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    Sound It may be commonplace to point out that acoustic reality and perceptual reality are different. In a live performance situation, for example, no matter how still the audience, the environment will be full of sounds extraneous to the music. If a tape recorder were positioned somewhere in the midst of such a situation, and if a segment of the resulting tape were submitted to digital sound analysis, the results would highlight the difference between what one heard during the performance (what

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    What is Sound?

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    Sound is a form of energy. It is created when something vibrates and in turn causes the medium (water, air, etc.) around it to vibrate. Traveling longitudinal waves are vibrations in the air, which we are able to pick up with our ears. Sound waves are made up of regions of high and low pressure named compressions and rarefactions. Sound is a longitudinal wave in which the oscillations take place in the direction of the wave travel i.e. backwards and forwards rather than from side to side. The backwards

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    Sound

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    Resonance and Sound…Physics and Music Since sound is the medium of music, most of the physics of music is the physics of sound. It's important to remember that sound waves are compression waves. You can imitate a compression wave by stretching out a slinky (you do have a slinky, don't you?) and flicking your finger against a coil at the end. Sound waves are not like the waves on the ocean or the waves you get by waving a stretched-out rope. Take a tuning fork (you do have a tuning fork,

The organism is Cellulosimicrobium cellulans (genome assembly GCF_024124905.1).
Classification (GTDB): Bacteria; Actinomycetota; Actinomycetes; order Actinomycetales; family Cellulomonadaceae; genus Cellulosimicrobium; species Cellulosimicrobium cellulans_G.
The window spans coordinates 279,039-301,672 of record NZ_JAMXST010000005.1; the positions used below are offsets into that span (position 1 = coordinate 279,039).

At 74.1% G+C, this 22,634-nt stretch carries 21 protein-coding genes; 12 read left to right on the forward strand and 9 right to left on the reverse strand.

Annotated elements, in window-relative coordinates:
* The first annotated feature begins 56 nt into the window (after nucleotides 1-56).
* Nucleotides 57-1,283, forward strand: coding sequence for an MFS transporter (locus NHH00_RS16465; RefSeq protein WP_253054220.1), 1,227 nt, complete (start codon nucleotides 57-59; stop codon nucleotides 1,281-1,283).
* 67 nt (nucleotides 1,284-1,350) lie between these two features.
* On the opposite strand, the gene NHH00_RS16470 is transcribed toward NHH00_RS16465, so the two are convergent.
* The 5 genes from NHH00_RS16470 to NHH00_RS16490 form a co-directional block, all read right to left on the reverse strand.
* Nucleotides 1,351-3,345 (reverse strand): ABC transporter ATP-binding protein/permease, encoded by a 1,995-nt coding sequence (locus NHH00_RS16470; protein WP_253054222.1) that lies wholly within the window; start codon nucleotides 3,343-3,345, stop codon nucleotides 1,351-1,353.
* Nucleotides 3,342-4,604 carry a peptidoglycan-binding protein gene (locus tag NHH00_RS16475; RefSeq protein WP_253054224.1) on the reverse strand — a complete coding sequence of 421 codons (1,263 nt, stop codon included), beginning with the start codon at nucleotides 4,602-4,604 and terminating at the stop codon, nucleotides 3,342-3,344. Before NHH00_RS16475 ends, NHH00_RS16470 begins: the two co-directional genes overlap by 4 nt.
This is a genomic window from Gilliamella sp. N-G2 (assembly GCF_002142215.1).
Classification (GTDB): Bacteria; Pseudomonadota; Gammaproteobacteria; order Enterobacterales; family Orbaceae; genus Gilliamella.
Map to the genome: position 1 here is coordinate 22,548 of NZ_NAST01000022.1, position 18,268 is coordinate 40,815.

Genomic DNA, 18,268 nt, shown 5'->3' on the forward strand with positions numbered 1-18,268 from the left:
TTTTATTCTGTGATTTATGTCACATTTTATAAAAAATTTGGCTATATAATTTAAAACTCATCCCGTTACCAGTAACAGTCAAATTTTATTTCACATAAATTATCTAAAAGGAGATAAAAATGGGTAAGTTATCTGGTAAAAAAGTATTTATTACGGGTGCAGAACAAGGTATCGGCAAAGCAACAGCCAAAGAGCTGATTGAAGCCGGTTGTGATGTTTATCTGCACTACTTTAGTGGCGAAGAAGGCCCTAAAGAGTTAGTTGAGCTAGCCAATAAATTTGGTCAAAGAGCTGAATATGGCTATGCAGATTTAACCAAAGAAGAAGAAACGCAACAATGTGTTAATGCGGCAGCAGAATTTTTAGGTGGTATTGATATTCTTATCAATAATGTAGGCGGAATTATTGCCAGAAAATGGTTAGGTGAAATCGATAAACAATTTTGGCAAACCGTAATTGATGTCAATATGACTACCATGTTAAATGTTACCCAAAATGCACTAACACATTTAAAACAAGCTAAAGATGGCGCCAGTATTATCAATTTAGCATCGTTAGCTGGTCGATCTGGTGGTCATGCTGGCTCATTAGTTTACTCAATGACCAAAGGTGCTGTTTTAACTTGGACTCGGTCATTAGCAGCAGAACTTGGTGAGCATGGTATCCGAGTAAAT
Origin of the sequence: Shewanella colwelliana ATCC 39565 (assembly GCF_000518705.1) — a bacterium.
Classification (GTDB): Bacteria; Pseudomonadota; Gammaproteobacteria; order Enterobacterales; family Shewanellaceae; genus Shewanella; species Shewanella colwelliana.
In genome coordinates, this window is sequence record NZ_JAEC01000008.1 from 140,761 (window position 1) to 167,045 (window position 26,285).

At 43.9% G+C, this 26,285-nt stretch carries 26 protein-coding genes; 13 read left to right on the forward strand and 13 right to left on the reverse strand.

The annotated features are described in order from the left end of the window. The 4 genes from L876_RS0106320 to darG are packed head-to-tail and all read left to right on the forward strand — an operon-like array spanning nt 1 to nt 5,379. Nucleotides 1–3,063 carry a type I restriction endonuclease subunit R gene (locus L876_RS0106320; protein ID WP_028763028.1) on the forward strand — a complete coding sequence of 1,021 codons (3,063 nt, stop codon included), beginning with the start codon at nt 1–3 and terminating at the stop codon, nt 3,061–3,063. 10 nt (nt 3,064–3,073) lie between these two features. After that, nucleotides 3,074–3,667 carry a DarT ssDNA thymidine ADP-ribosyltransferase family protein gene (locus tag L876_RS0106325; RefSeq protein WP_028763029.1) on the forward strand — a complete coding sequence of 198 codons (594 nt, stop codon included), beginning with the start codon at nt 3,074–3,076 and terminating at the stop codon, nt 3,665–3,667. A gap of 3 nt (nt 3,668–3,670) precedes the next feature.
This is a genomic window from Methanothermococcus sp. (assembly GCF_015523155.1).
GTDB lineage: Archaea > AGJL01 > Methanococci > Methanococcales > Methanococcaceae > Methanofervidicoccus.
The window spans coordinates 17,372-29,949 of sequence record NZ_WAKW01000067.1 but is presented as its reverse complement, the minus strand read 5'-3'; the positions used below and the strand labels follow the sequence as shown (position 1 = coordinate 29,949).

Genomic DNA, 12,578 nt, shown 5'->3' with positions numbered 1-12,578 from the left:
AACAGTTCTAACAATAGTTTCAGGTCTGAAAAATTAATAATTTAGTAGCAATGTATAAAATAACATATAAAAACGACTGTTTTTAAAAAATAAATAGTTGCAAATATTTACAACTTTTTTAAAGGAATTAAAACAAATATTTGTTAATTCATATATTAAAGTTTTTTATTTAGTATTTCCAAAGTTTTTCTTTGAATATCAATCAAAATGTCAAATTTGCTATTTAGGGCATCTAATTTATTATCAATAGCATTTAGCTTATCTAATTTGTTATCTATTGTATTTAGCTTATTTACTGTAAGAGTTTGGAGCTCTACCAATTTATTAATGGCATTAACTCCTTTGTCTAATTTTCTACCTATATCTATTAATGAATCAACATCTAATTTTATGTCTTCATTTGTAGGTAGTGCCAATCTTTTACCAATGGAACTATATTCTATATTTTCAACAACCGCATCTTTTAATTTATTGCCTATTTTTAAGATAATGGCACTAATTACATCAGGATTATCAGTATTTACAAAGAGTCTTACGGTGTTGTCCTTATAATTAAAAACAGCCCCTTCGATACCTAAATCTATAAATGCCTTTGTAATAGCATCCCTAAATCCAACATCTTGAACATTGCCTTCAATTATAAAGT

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    The Science of Sound

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    Introduction Sound is a compressional wave caused by the vibration of an object. Waves can travel as transverse or compressional waves, depending on the relationship between the movement of energy and the movement of the medium; if the medium moves at a right angle to the energy, it is a transverse wave, and if it moves in the same direction as the energy, it is a compressional wave. Figure 1- a transverse wave and a compressional wave. Qualities of a sound Figure 2- a transverse wave, labelled

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    Poetry Of Sound

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    phrase which appeal more because of their sound than their meaning, and the movement and phrasing of a poem. Every poem has a texture of sound, which is at least as important as the meaning behind the poem. Rhythm, being the regular recurrence of sound, is at the heart of all natural phenomena: the beating of a heart, the lapping of waves against the shore, the croaking of frogs on a summer’s night, the whisper of wheat swaying in the wind. Rhythm and sound and arrangement –the formal properties of